As artificial intelligence (AI) technologies flood the market across all industries, embedding AI in your organization will likely be table stakes for its survival. Entrepreneurs who make AI ethics a priority will find themselves ahead of the game. We need to rethink the way in which machines and humans work together within our organizations.

Indeed, while testing the waters of AI, businesses can’t afford to wait until AI regulations catch up to technological advancements and processes. Entrepreneurs must protect their customers, data, and reputation by focusing on ethical AI practices without delay. Leadership that works closely with employees and stakeholders regarding the AI road map for their organizations will realize a distinct competitive advantage in terms of attracting and retaining top talent.

Consider these AI ethical risks.

  • Bias and discrimination: Fairness to all stakeholders is of paramount importance to all businesses. One of the biggest concerns surrounding artificial intelligence pertains to the decision making processes of these intelligent machines.
  • Erosion of privacy, legal issues: As the use of AI increases, privacy decreases. AI is often described as Big Brother that is ready to spy on your every move. It’s important that business leaders adequately prepare for AI privacy concerns, as everyone is entitled to the right to privacy.
  • Lack of transparency: Most businesses will not allow the public to see their AI technologies in order to keep their code proprietary. When appropriate, business leaders should consider unveiling their code to the public to improve trust and reduce fear.
  • Accountability issues: How do you hold an AI agent responsible for its actions? This can be further complicated if the AI is largely outsourced rather than developed in house.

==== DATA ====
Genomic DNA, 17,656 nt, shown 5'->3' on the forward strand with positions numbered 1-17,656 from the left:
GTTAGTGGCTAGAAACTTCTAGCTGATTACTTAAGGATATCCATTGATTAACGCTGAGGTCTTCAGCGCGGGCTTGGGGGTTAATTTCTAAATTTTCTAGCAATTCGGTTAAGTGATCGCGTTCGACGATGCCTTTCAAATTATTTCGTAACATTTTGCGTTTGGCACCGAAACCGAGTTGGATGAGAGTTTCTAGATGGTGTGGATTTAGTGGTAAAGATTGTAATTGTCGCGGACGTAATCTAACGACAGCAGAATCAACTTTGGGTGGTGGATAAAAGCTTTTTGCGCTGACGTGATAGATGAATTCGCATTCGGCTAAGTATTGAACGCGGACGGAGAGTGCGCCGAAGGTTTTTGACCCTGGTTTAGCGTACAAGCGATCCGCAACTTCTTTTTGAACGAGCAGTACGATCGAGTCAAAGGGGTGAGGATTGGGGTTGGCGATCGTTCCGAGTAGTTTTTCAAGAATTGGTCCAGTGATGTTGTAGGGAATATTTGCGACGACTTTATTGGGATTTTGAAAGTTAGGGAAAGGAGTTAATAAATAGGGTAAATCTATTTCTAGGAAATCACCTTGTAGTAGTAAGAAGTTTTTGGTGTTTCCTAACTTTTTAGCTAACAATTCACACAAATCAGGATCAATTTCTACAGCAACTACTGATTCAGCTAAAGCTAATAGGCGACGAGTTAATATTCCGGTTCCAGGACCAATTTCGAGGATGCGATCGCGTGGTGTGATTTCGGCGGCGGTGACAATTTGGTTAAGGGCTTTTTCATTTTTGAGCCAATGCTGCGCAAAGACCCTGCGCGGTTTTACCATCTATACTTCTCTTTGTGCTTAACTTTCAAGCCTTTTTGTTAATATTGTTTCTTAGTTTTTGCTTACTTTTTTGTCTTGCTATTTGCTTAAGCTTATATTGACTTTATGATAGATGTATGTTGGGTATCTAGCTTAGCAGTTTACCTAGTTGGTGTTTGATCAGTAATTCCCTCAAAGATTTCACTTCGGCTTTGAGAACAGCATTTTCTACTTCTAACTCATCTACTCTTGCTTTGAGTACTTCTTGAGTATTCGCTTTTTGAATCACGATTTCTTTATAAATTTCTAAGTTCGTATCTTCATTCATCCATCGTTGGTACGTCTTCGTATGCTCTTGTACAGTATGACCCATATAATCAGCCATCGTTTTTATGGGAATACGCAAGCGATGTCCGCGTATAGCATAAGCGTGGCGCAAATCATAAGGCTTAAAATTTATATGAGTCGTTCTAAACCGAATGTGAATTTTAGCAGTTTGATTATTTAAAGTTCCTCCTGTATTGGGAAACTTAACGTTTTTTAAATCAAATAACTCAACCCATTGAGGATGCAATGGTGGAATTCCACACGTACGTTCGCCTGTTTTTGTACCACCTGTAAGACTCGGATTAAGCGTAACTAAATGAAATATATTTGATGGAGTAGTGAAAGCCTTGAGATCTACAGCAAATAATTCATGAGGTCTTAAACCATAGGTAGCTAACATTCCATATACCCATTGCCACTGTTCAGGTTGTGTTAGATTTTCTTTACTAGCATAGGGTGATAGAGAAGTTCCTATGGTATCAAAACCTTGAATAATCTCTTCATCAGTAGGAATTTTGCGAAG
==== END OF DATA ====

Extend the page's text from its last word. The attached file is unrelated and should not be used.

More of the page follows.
• Workforce displacement: Much of the fear surrounding AI today is centered around machines taking over human jobs. However, many experts believe that AI will have a net positive impact on job creation and that those jobs will be of higher quality overall.

Entrepreneurs, business leaders, customers, and employees need to be having difficult conversations about AI ethics. Let the implications and side effects of AI ethics be known and understood by all. Start asking the hard questions and come together to answer/solve those questions. It is important to note that the ethical implications of AI should be continuously revisited as the technology and implementation scenarios change, but starting the conversation now is imperative.

Start your discussions with these questions.

  • What is the purpose of AI in our organization?
  • Do we all understand how AI systems work in our organization?
  • Who is in control of the AI technologies and who is responsible for them?
  • What are the ethical concerns of AI specifically for our organization and industry?
  • Do we have a governance process in place for AI?
  • How will the impact of AI be measured and monitored?

Now, it’s time to shift from discussion to action. Create a good AI ethics strategy and a solid plan to implement it. Don’t be afraid to tackle the hard work due to lack of money, time or resources. Make AI ethics a priority. The entrepreneur owns the responsibility regardless of the circumstances. Remember, ethical AI will not be easy and will require time and energy.

Here are a few ways entrepreneurs can take action.

  • Leverage available technology to avoid unintentional bias.
  • Be honest with customers about what data you are collecting about them.
  • Be proactive with policymaking when it comes it AI.
  • Don’t pass off a customer service chatbot as a human; tell it like it is.
  • Advise employees early and often on how AI will affect their jobs, good or bad.
  • Prepare your employees with AI education so they can remain relevant.
  • Address AI ethics in the company’s code of ethics documentation to support decision-making.

Artificial intelligence will ultimately introduce changes to the workforce landscape like nothing seen in human history. Over the next several decades, there will be massive job displacement, job creation, retraining mandates, etc., and all of this will find ethics at the center of the conversation. Organizational change and development will be of incredible importance to companies across all industries, but without a pervasive ethical framework attached, the results will prove to be inadequate.